When Are My Driving Days Over? Author Learns from
Helping Her Mother
Noted book author offers tips she learned from
helping her mother
Dr. Eva Mor, author of “Making the Golden Years Golden”
March 7, 2011 -
Several months ago, I was interviewed for a magazine article on the
subject of seniors and driving and an uncomfortable question came up.
“When should we take away our aging parents' driving license,” I was
I was taken
aback by the question, because I never thought about the subject in
those terms. “Never,” I replied. Taking away the keys to the car is the
only option to consider, and even that is only under extreme cases.
seniors deep into their eighties, or even nineties, that are fully
functional behind the wheel. There isn't a mandatory age after which
they are prevented from driving - as long as their vision, hearing and
reflexes are good.
It must be
extremely difficult for a fully alert and able person to give up
something they have done most of their life that gave them independence
and pleasure. Yet most of us only consider the safety issue when
confronted with the dilemma of weighing when to end our fathers' and
mothers' access to a car. We do not pay much attention to the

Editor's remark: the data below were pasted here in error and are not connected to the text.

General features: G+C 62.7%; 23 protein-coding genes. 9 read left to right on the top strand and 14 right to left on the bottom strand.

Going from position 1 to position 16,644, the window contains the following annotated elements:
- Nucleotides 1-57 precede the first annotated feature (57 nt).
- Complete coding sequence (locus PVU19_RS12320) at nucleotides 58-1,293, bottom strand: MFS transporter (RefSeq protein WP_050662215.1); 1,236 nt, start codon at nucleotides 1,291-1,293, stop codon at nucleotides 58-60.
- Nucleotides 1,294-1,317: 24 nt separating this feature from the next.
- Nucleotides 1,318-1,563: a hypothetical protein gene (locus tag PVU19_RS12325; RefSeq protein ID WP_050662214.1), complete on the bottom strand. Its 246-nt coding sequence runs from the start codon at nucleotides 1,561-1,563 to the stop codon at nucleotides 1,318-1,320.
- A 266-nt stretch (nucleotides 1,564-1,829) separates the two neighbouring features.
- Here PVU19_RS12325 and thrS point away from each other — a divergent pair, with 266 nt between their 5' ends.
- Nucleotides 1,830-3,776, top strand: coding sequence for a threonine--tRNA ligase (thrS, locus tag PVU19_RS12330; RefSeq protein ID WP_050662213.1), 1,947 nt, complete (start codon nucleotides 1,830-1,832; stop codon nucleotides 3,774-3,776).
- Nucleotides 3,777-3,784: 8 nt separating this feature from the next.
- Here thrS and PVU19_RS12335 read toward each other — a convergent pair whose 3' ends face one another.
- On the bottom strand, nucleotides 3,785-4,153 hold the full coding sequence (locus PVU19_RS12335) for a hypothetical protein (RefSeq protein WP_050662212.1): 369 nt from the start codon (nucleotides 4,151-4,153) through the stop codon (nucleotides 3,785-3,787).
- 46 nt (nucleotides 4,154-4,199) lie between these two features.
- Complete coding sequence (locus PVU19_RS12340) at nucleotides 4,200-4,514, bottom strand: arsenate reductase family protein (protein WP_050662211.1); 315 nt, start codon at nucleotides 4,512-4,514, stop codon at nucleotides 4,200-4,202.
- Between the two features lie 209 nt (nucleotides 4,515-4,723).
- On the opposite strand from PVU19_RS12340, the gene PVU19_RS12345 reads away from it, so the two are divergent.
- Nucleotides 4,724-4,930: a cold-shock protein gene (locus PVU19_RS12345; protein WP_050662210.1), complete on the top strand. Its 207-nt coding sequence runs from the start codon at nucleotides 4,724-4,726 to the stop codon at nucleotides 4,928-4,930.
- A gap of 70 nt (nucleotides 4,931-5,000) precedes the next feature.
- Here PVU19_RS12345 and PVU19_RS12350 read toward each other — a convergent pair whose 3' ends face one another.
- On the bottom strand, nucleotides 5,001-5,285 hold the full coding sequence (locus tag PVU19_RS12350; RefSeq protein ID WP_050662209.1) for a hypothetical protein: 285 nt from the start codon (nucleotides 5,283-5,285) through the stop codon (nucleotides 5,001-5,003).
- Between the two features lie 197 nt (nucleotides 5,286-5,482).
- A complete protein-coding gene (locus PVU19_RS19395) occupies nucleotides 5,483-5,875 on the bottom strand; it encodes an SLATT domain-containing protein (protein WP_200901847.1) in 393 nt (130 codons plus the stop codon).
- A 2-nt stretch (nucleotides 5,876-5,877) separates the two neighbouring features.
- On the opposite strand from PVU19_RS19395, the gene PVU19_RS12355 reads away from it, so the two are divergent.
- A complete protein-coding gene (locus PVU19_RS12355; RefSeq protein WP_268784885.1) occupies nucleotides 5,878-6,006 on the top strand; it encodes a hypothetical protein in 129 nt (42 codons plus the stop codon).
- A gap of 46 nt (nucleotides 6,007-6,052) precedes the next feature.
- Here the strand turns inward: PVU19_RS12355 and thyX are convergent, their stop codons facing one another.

psychological and emotional issues arising from the decision to stopping
wrestled with this very issue with my own mother. An eighty-eight year
old woman, my mother has reached the point where I believe she should
give up her car. The lease on the car has expired, forcing my brothers
and myself to make a decision: should we lease her new car or
essentially cut her off.
My mother was
very forceful about voicing her opinion. She wanted, no needed a new
car. I sat down with her a week before her lease expired to review the
The fact is that
my mother has been using the car less and less. My brothers or I drive
her around to most of her doctor appointments. Even when she goes for a
drive in her own car, most of the time, my younger brother is behind the
wheel. But it made her feel good just to have the car parked in front of
her house. Of course she did not see it that way.
There is no
question that as we age we are forced to give up parts of our old life,
whether through physical changes - such as giving up tennis, running, or
reading if our vision is impaired - or financial changes - moving to